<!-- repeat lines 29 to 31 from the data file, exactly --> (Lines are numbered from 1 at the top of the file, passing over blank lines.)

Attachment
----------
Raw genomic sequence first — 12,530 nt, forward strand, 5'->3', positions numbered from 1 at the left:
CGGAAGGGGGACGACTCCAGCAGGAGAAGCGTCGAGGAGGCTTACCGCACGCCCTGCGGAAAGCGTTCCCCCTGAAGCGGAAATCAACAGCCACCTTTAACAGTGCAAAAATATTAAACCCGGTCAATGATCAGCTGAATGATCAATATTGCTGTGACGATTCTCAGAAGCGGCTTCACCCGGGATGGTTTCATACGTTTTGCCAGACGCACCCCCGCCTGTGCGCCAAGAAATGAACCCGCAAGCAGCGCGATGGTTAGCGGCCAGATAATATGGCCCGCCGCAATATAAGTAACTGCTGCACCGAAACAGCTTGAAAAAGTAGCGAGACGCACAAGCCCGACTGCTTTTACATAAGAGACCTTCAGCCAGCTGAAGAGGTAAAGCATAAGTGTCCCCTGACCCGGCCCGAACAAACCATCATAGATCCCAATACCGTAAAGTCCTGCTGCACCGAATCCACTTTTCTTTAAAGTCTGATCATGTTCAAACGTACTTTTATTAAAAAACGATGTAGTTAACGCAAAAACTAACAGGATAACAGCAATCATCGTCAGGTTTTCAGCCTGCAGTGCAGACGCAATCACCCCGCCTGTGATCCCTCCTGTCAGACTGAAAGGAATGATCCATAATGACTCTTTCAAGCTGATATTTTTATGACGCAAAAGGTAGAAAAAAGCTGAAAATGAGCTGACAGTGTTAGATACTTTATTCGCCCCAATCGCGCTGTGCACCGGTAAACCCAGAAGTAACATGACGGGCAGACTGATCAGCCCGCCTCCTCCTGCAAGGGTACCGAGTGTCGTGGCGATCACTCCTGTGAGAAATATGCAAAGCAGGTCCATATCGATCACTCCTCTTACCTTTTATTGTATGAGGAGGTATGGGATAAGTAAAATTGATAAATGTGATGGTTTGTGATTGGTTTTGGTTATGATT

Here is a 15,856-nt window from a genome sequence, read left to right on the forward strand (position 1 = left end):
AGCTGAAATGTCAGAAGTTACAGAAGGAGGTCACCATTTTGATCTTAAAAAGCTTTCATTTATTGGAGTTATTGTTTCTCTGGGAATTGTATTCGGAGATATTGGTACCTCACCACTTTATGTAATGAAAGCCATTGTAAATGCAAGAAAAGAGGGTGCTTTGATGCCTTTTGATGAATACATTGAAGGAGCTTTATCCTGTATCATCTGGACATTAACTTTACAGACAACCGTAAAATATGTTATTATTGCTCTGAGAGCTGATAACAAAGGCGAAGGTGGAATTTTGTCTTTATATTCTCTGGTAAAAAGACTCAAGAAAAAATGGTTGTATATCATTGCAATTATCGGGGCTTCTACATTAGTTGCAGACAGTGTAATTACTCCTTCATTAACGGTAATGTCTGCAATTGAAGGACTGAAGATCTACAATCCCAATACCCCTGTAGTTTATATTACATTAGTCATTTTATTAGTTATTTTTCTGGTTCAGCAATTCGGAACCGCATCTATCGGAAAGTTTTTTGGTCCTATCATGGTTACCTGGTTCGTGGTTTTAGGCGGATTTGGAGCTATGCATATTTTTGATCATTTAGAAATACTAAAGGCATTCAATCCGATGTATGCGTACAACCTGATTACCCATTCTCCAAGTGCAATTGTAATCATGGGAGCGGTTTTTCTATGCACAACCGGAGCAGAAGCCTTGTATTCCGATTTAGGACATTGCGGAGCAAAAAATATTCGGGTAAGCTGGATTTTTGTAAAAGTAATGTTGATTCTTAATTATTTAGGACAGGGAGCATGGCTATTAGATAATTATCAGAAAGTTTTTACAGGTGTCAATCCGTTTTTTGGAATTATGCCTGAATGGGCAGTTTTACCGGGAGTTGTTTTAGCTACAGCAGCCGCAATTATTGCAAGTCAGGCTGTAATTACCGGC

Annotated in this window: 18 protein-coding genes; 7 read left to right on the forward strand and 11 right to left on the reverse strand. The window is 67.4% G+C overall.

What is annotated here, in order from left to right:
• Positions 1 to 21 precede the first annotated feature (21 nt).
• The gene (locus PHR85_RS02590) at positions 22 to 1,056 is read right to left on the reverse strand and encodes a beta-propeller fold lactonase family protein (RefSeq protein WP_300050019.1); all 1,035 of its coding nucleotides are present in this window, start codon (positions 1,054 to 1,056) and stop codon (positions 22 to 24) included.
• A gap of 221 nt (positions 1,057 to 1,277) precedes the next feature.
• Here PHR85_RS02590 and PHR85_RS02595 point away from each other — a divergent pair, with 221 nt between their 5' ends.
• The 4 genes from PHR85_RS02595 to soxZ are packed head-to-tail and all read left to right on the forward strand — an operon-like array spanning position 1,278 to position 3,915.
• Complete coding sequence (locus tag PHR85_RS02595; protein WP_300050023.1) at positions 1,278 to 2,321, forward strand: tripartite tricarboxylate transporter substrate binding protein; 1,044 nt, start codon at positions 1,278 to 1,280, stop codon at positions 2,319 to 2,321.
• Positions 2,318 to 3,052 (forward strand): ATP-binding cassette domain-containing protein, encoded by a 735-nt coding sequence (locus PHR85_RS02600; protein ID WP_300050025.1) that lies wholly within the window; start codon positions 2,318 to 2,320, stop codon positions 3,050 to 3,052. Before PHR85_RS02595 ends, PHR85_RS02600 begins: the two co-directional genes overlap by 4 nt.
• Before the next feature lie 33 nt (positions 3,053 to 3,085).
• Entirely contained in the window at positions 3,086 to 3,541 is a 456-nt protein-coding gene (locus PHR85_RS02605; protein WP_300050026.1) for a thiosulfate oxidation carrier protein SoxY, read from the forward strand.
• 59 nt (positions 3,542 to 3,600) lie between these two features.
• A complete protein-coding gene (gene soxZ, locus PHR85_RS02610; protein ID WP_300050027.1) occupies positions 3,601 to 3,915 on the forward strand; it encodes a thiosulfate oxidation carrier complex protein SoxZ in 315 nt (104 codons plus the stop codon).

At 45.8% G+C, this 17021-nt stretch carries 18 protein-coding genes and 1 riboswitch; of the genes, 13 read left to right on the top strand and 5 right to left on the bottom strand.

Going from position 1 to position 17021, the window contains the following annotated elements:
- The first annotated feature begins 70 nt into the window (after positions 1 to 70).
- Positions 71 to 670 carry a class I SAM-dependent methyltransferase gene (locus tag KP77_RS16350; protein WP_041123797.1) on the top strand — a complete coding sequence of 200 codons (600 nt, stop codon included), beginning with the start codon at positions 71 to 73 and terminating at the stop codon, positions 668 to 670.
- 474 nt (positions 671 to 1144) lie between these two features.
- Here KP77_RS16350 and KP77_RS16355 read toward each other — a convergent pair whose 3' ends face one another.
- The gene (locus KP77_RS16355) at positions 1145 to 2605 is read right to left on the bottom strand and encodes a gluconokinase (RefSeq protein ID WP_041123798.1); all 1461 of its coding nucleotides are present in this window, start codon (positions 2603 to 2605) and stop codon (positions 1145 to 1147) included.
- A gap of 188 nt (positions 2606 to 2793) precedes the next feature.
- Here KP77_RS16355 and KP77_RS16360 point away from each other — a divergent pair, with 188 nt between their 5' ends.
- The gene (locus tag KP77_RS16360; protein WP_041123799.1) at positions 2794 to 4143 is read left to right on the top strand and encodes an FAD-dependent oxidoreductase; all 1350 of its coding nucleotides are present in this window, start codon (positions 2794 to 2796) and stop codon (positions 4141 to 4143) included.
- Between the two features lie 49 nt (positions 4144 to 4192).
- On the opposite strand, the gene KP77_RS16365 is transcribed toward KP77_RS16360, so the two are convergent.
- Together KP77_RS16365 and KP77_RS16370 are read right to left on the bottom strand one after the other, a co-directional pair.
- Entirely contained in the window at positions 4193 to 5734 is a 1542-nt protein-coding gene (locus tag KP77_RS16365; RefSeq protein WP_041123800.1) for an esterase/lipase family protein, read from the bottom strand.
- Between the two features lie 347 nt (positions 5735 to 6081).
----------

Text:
- On the opposite strand, the gene KP77_RS16365 is transcribed toward KP77_RS16360, so the two are convergent.
- Together KP77_RS16365 and KP77_RS16370 are read right to left on the bottom strand one after the other, a co-directional pair.
- Entirely contained in the window at positions 4193 to 5734 is a 1542-nt protein-coding gene (locus tag KP77_RS16365; RefSeq protein WP_041123800.1) for an esterase/lipase family protein, read from the bottom strand.